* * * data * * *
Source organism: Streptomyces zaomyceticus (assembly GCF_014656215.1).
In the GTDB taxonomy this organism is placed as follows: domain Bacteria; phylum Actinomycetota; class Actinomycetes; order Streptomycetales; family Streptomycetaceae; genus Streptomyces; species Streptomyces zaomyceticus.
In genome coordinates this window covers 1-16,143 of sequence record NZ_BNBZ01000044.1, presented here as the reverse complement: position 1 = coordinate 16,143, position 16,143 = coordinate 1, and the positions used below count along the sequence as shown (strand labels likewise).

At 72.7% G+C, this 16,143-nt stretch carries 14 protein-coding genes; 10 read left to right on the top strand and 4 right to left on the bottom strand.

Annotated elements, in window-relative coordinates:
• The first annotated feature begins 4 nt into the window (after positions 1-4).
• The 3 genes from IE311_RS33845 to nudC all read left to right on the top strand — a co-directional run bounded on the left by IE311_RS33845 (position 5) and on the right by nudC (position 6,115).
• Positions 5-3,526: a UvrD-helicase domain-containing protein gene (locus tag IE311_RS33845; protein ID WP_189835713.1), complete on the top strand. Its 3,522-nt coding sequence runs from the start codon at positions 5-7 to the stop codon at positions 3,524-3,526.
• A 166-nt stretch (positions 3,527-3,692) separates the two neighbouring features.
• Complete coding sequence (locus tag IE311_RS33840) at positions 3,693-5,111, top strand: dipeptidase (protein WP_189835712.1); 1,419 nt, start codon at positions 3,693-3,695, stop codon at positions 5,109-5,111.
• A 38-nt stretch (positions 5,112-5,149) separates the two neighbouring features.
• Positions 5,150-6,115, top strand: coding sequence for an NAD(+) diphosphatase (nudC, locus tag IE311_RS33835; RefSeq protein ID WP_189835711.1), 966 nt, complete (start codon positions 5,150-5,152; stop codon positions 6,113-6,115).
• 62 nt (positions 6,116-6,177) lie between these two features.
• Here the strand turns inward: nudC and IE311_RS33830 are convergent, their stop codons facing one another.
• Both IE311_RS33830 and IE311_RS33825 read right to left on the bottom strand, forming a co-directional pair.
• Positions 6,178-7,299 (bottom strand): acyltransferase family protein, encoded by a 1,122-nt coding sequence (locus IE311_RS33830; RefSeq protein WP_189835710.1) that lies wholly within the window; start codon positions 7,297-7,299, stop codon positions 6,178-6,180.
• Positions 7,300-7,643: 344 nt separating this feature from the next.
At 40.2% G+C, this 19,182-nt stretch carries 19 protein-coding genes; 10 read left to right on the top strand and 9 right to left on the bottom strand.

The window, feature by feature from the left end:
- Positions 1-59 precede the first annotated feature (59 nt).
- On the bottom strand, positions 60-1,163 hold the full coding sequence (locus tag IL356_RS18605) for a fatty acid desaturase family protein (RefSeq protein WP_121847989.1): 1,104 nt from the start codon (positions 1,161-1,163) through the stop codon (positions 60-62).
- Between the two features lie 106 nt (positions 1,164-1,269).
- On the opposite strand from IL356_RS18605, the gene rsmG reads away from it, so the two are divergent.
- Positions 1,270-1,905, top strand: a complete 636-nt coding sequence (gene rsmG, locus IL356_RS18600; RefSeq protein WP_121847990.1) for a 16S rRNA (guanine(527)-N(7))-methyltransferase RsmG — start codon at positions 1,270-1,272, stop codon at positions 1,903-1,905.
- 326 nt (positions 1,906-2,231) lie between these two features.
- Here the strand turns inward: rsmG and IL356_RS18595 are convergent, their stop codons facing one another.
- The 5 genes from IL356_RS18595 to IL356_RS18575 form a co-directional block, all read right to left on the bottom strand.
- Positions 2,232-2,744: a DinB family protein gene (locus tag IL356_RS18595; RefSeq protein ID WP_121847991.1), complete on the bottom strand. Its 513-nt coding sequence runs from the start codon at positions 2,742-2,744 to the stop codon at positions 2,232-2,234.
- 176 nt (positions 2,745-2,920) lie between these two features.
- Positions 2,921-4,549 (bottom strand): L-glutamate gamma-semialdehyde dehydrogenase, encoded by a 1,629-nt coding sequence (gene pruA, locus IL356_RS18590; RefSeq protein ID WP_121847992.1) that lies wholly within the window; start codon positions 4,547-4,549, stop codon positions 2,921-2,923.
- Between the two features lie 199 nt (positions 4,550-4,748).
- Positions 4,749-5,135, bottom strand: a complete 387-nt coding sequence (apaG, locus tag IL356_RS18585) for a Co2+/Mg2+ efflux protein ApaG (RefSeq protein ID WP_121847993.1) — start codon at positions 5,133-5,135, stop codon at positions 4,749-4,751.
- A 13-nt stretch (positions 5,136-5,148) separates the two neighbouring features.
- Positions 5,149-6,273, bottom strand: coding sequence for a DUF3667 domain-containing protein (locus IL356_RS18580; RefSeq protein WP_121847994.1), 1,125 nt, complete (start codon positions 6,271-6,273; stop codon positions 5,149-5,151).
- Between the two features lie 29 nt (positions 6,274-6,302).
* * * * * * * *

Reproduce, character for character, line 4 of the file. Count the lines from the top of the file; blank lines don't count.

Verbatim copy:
At 72.7% G+C, this 16,143-nt stretch carries 14 protein-coding genes; 10 read left to right on the top strand and 4 right to left on the bottom strand.